Timothy 2:15 “Be diligent to present yourself approved to God as a workman who does not need to be ashamed, accurately handling the word of truth.”
His name was William Edward Dobbs Walton. Most knew him as Bill Walton. His friends called him Skeeter. He was a loving husband, father, and grandfather. He was a teacher, and a powerful gospel preacher. He preached for over 30 years in Chattanooga, Tennessee. To me he was a partner in the work at North Hixson. He was a mentor, a role model, and a dear friend.
Bill had a deep voice and loved to sing (and sing loudly). He had such a wonderful sense of humor. It was dry. His jokes often were missed. But to those who knew him and knew his heart, he could easily bring a smile to your face. Bill had a lot of unique sayings. When Bill thought something was good (especially tasted good) he’d say it was “mighty fine.” One of my favorite Bill “isms” was, “When the obvious sense makes good sense, seek no other sense.” That was a helpful reminder!
Bill had a way with people. With Bill you knew he would listen to whatever you needed to say. He gave you his time and attention. Bill had a gift for saying the right thing at the right time with the right tone. After any time spent with him, you’d know how much he cared for you. He sympathized with the hurting. He encouraged the discouraged. He was patient and long-suffering with this young, naïve preacher who had a lot to learn (and still does).
I’ve thought a lot about Bill recently. It’s almost been a month since his passing, and yet a day doesn’t go by that I don’t think about him. A question that’s popped up in my mind is: “How do you measure the worth of a preacher?” It’s not by how many gospel meetings he holds, or how well known he is among the brotherhood. It’s not by how many books he writes or blogs he posts.
A preacher’s worth is determined by his work. As Paul said in 2 Timothy 2:15, his approval is from God. The work of preaching the gospel is not self-serving. It’s not for the praise and attention of man. It is humble work and service of a disciple of Christ. Preaching the gospel is an act of service to God (Romans 1:9), and service to the church (Colossians 1:25).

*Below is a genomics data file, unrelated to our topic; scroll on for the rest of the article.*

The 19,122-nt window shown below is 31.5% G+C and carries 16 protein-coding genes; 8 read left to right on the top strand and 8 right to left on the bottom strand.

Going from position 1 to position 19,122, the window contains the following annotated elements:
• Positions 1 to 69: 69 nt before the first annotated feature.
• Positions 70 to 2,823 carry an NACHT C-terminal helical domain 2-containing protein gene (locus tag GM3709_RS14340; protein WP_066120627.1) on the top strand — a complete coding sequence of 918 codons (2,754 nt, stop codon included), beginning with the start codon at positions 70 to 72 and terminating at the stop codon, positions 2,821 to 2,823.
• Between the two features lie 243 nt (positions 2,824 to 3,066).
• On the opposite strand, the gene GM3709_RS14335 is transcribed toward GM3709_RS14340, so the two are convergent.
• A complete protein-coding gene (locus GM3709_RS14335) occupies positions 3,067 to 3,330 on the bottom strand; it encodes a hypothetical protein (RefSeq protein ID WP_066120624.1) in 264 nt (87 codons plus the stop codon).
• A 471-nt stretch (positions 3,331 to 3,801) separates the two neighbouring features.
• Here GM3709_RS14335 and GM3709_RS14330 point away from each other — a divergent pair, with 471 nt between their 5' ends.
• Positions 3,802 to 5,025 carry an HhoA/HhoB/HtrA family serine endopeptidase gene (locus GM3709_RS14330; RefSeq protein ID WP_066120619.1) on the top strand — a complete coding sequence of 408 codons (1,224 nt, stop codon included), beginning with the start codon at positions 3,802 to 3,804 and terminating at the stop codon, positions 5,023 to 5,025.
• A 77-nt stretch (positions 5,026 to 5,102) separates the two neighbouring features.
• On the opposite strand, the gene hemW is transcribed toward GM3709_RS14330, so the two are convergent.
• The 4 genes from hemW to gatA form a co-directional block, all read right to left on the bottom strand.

Bill never published any books. He never wrote any blogs. He wasn’t well known across the country. He didn’t hold lots and lots of gospel meetings. And yet because of the years of service Bill gave to Christ and His church, the kingdom is stronger, and countless souls walk closer to God. How many men are now preaching, sharing the same good news, because Bill first taught and mentored them in the gospel? How many men and women became Bible class teachers because Bill first taught them? How many Christians are sharing the good news with their neighbors and friends because Bill first shared the message with them? How many marriages have remained strong and vibrant because of the teaching, preaching, and example of Bill? How many homes are standing firm in the faith because of the teaching and example of Bill. If you were to look at the lives of those in the Chattanooga area, many of whom have moved across the country, you would read the pages of Bill’s epistle (2 Corinthians 3:2).
How do you measure the worth of a preacher? I imagine this question runs through most preacher’s minds, as I’m sure it did Bill’s. Am I doing any good? Am I still effective? Bill often felt that his preaching and teaching was substandard – as I’m sure most do. How do you determine if a sermon was “good?” How do you know if your work is still effective?
Bill has helped me see that the work of teaching and preaching the gospel is one of sowing seeds, the trees and fruit from which we will likely not live to see. But our worth is not measured by how many baptisms, or how many Bible studies held, or gospel meetings offered, or any such tangible variables. Our worth is found in God for whom we work and serve. We offer to God the best of our effort. We pour our hearts into this work, and it is God who grants the approval of His workmen.
So, fellow preachers, keep sowing. Keep preaching. Keep reading. Keep teaching. Keep listening, helping, and counseling. Keep studying and learning and growing. Keep praying. Keep on working. No, you may not hold many gospel meetings. In fact, you may not be asked to hold any. You may not get any likes on your blogs. You may never write any books. You may not be well known beyond the small circles you’re in today. But you’ll be known by God. And your work will be seen by God. And the good you do today, though you may never live to see it, may make the difference in the lives others. Because of you others will come to know of Christ. Because of your teaching, some may be persuaded to believe. Because of your teaching, men may one day teach, serve as deacons or shepherds, or preach the gospel. What may seem small to us, is great in the eyes of God (Matthew 10:42). Praise and thank God for the privilege of being used in such wonderful ways!
Present yourself approved to God as an unashamed workman. That was my friend. That was Bill Walton. I will miss you dearly Bill. I am glad you made it safely. I’m overjoyed that you’ve received the reward for your lifetime of service to God. Thank you for your years of service. If only you could see all the good you’ve done. Your work lives on. Thank you for your teaching, your preaching. Thank you for setting such a wonderful example. Thank you for showing us Jesus.
Thank you, my brother. And thank you Jesus, for allowing our lives to cross. I am who I am today because of Bill.
by Jordan Shouse